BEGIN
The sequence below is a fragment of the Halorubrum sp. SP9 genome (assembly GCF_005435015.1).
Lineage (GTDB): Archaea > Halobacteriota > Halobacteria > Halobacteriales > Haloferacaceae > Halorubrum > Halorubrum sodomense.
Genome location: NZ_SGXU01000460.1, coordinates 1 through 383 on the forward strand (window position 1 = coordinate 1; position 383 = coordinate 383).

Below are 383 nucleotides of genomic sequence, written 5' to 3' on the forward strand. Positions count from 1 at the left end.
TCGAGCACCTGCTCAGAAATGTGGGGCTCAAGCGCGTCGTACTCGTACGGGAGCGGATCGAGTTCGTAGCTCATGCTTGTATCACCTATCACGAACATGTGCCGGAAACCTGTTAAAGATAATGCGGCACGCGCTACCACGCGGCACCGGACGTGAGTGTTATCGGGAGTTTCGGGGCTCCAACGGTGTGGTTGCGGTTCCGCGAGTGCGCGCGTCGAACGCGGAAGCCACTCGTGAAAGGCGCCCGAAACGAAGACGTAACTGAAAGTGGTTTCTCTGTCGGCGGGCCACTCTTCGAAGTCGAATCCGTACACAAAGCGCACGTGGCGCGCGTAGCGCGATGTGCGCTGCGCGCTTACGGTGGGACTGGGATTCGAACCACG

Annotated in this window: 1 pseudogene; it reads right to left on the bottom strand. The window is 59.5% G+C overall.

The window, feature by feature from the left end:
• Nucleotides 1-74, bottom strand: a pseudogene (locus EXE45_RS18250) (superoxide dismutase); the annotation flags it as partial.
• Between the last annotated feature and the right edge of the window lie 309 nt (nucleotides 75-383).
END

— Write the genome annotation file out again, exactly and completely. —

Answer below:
The sequence below is a fragment of the Halorubrum sp. SP9 genome (assembly GCF_005435015.1).
Lineage (GTDB): Archaea > Halobacteriota > Halobacteria > Halobacteriales > Haloferacaceae > Halorubrum > Halorubrum sodomense.
Genome location: NZ_SGXU01000460.1, coordinates 1 through 383 on the forward strand (window position 1 = coordinate 1; position 383 = coordinate 383).

Below are 383 nucleotides of genomic sequence, written 5' to 3' on the forward strand. Positions count from 1 at the left end.
TCGAGCACCTGCTCAGAAATGTGGGGCTCAAGCGCGTCGTACTCGTACGGGAGCGGATCGAGTTCGTAGCTCATGCTTGTATCACCTATCACGAACATGTGCCGGAAACCTGTTAAAGATAATGCGGCACGCGCTACCACGCGGCACCGGACGTGAGTGTTATCGGGAGTTTCGGGGCTCCAACGGTGTGGTTGCGGTTCCGCGAGTGCGCGCGTCGAACGCGGAAGCCACTCGTGAAAGGCGCCCGAAACGAAGACGTAACTGAAAGTGGTTTCTCTGTCGGCGGGCCACTCTTCGAAGTCGAATCCGTACACAAAGCGCACGTGGCGCGCGTAGCGCGATGTGCGCTGCGCGCTTACGGTGGGACTGGGATTCGAACCACG

Annotated in this window: 1 pseudogene; it reads right to left on the bottom strand. The window is 59.5% G+C overall.

The window, feature by feature from the left end:
• Nucleotides 1-74, bottom strand: a pseudogene (locus EXE45_RS18250) (superoxide dismutase); the annotation flags it as partial.
• Between the last annotated feature and the right edge of the window lie 309 nt (nucleotides 75-383).